Turtle Island Restoration Network Calls for Action to Safeguard Pacific Leatherback Sea Turtles

 

TIRN_logo_TIRN_1_masterOlema, California  October 15 is Pacific Leatherback Sea Turtle Conservation Day in California. The “critically endangered” Pacific leatherback sea turtle (Dermochelys coriacea) has experienced a catastrophic decline over the past two decades, and is on the verge of extinction due in part to industrial fishing methods off the coast of California and in Hawai’i.

Five years ago, Governor Jerry Brown signed Assembly Bill 1776 into law and declared October 15th the official celebratory day for the endangered Pacific leatherback sea turtles that swim off the coast of California. The Legislature acknowledged that Pacific leatherback sea turtles are “among the most imperiled of any sea turtle population in any ocean basin on Earth and that populations of the Pacific leatherback sea turtle, a 100-million-year-old species that outlived the dinosaurs, have declined by approximately 90 percent in the last 25 years.” Turtle Island Restoration Network championed this awareness-raising bill, which was sponsored by California Assemblymember Paul Fong.

Turtle Island Restoration Network continues to call for action to safeguard these gentle ocean giants. They are targeting the Hawaiian longline swordfish and tuna fisheries and the costly driftnet fishery off the coast of California, and solutions need to be found.

The Hawaiian longline fisheries consist of two fisheries, the shallow set longline fishery for swordfish and the deep set longline fishery for tuna. Both threaten Pacific leatherback sea turtles’ existence.

Turtle Island Restoration Network won a major victory for Pacific leatherbacks in 2001, with the implementation of the Pacific Leatherback Conservation Area.  The Pacific Leatherback Conservation Area prohibits drift gillnet fishing between August 15 and November 15 along the California and Oregon coasts from Point Sur to Lincoln City, out to the 200 mile Exclusive Economic Zone.  The southern boundary extends at 45 degrees, then out to the 200-mile Economic Zone. The Pacific Leatherback Conservation Area  has reduced the number of leatherback deaths in the fishery from 112 between 1990 and 2001; to near zero between 2001 and 2012.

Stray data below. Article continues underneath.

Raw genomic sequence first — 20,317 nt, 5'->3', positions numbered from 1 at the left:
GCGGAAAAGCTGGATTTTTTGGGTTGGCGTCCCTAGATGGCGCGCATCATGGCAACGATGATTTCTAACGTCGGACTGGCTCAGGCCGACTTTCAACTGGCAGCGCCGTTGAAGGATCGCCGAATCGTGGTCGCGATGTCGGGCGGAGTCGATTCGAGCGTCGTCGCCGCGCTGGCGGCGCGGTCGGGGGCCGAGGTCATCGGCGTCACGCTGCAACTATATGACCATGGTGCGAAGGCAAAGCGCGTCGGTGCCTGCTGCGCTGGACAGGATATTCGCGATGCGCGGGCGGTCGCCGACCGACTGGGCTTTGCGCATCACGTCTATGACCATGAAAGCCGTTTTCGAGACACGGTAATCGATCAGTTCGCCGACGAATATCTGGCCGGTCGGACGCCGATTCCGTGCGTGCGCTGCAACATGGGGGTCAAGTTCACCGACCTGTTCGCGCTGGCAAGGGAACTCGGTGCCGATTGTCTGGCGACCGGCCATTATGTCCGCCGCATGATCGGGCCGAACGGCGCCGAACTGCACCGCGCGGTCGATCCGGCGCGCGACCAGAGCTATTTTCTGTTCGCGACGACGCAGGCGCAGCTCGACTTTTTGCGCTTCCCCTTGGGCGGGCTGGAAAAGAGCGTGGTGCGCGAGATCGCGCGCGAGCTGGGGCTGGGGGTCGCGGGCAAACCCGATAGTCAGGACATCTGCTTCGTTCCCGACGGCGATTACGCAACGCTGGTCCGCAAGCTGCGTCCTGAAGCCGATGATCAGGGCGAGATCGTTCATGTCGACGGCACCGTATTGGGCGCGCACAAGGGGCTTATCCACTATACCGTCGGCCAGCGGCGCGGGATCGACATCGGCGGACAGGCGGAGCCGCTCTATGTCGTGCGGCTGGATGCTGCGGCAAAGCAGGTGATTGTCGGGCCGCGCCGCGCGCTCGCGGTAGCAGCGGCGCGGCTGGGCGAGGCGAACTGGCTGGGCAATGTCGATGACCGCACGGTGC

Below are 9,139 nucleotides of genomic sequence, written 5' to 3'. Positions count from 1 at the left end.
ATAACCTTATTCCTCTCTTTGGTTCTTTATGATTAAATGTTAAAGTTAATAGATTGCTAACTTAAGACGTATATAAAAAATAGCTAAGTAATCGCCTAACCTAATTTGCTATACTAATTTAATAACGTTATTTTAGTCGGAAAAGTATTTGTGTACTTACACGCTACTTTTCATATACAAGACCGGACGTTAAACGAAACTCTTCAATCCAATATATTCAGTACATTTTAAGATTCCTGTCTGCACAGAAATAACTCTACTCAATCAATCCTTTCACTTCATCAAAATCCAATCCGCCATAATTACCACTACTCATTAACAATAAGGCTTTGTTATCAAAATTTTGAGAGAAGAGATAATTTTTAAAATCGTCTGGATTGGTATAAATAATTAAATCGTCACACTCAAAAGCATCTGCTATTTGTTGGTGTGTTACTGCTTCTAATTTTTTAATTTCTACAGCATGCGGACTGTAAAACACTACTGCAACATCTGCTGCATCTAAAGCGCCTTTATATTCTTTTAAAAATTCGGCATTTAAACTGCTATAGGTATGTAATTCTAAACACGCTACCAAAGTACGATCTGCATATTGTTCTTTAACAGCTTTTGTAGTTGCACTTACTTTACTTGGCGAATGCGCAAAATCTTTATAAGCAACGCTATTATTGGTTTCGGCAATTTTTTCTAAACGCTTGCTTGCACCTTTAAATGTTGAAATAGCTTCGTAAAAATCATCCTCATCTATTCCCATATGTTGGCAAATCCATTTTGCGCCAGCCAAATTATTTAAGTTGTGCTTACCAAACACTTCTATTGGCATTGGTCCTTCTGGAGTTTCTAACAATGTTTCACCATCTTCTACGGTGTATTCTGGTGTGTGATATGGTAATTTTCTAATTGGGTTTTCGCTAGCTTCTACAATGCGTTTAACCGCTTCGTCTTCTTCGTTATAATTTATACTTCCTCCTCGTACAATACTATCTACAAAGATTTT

“The giant Pacific leatherback is on the verge of extinction because they are drowning in alarming numbers in industrial driftnets and longline fishing gear– just to keep swordfish on the menu.  These barbaric fishing methods are still allowed in California and must stop,” said Todd Steiner, biologist and executive director of Turtle Island Restoration Network.

Turtle Island Restoration Network is targeting the fisheries through awareness campaigns, policy and litigation.

“An easy way for people to take action against these fisheries is to stop eating swordfish caught with longlines and driftnets,” said Cassie Burdyshaw, director of advocacy and policy at Turtle Island Restoration Network. “These fisheries use billions of hooks and thousands of miles of nets in the ocean to catch swordfish, but they also catch whales, dolphins, sharks, seabirds, and sea turtles, including the Pacific leatherback sea turtle. We’re urging people to boycott restaurants that continue to buy and sell unsustainably-caught swordfish.”

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Turtle Island Restoration Network is an international marine conservation organization headquartered in California whose 200,000+ members and online activists work to protect sea turtles and marine biodiversity in the United States and around the world. For more than 25 years, Turtle Island Restoration Network has mobilized people to preserve oceans, restore rivers and streams, and protect the marine wildlife – from sea turtles to sharks – that call these blue-green waters home.  SeaTurtles.org

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